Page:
CONFEDERACY OF DUNCES…. Virginia Gov. Bob McDonnell (R) came under quite a bit of criticism yesterday as the public learned of his latest proclamation, declaring this “Confederate History Month” in the commonwealth — a practice recent Virginia governors had ended. Making matters worse, unlike the state’s last Republican governor, McDonnell made no reference to slavery in his declaration.
Adding insult to injury, the governor said he limited the scope of his declaration to the issues he thought “were most significant for Virginia” — a sentiment that seemed to suggest he considered slavery and its role in the Civil War to be unimportant.
McDonnell’s declaration generated intense and widespread criticism. The DNC’s Tim Kaine, McDonnell’s predecessor, was incensed, and civil rights groups, editorial boards, and some of the governor’s allies were openly critical. Even conservative bloggers found it hard to defend.
By late yesterday afternoon, McDonnell conceded that he was wrong.
After a barrage of nationwide criticism for excluding slavery from his Confederate History Month proclamation, Virginia Gov. Robert F. McDonnell (R) on Wednesday conceded that it was “a major omission” and amended the document to acknowledge the state’s complicated past. […]
Wednesday afternoon the governor issued a mea culpa for the document’s exclusion of slavery. “The proclamation issued by this Office designating April as Confederate History Month contained a major omission,” McDonnell said in a statement. “The failure to include any reference to slavery was a mistake, and for that I apologize to any fellow Virginian who has been offended or disappointed.”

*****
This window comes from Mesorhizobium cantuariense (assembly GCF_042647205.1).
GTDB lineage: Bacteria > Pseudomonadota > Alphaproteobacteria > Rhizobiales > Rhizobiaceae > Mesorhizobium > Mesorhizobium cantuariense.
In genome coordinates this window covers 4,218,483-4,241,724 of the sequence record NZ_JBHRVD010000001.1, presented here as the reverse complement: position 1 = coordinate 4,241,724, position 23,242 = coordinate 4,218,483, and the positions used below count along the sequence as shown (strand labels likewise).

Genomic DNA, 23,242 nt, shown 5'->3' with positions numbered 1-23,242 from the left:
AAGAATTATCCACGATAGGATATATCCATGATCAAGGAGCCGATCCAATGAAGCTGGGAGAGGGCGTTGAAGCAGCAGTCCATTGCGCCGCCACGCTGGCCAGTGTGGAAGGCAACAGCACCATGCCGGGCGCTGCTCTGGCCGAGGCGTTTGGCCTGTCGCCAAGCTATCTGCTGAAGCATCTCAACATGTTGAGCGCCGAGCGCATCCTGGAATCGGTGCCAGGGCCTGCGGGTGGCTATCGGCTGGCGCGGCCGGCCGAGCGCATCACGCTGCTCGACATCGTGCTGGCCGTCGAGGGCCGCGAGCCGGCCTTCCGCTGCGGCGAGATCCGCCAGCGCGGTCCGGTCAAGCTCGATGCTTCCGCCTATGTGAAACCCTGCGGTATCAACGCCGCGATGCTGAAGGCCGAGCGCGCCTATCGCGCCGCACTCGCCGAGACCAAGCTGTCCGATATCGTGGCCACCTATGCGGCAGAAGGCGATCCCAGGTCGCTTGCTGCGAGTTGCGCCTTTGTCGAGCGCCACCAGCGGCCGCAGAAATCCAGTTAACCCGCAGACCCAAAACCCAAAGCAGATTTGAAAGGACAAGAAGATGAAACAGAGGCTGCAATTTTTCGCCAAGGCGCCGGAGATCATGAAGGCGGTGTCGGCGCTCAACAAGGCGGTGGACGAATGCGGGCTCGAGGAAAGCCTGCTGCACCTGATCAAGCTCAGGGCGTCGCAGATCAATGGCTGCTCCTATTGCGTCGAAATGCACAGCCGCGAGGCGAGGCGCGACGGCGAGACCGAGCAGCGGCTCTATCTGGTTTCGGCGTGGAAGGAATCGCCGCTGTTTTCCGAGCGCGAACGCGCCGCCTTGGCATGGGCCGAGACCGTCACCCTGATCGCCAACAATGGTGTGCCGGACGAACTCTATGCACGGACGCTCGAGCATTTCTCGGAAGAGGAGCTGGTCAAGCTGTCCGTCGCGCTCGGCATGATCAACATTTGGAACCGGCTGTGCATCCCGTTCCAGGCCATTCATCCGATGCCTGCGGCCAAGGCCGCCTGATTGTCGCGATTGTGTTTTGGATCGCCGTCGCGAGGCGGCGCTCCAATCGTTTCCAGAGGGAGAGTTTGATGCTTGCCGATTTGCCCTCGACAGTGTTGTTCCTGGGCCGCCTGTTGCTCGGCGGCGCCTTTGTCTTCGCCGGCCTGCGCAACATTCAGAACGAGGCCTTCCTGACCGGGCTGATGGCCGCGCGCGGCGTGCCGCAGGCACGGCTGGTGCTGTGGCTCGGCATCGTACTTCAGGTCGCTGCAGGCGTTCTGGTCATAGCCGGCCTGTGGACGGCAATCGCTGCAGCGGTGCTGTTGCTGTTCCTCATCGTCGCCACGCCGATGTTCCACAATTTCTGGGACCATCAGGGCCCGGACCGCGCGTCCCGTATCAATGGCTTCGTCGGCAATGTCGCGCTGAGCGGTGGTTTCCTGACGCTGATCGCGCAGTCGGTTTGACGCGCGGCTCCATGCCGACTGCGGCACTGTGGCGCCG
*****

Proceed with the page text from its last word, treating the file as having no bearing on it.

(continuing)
McDonnell also called the nation’s first elected black governor, L. Douglas Wilder (D) of Virginia, and the chairman of the Legislative Black Caucus, Del. Kenneth Cooper Alexander (D-Norfolk), to apologize after they said they were offended by the document. McDonnell told them that he would alter the proclamation to include slavery and acknowledge that it was the cause of the Civil War.
The apology was not universally accepted.
John Dickerson noted the larger political context, in which McDonnell had tried to position himself “as a post-ideological ‘future face of the Republican Party,'” a ploy that now seems rather absurd. The GOP’s far-right base already adored McDonnell, but in contemporary Republican circles, that never seems to be enough — party officials keep trying to do more to impress right-wing activists, no matter how insulting or offensive the efforts may be to everyone else.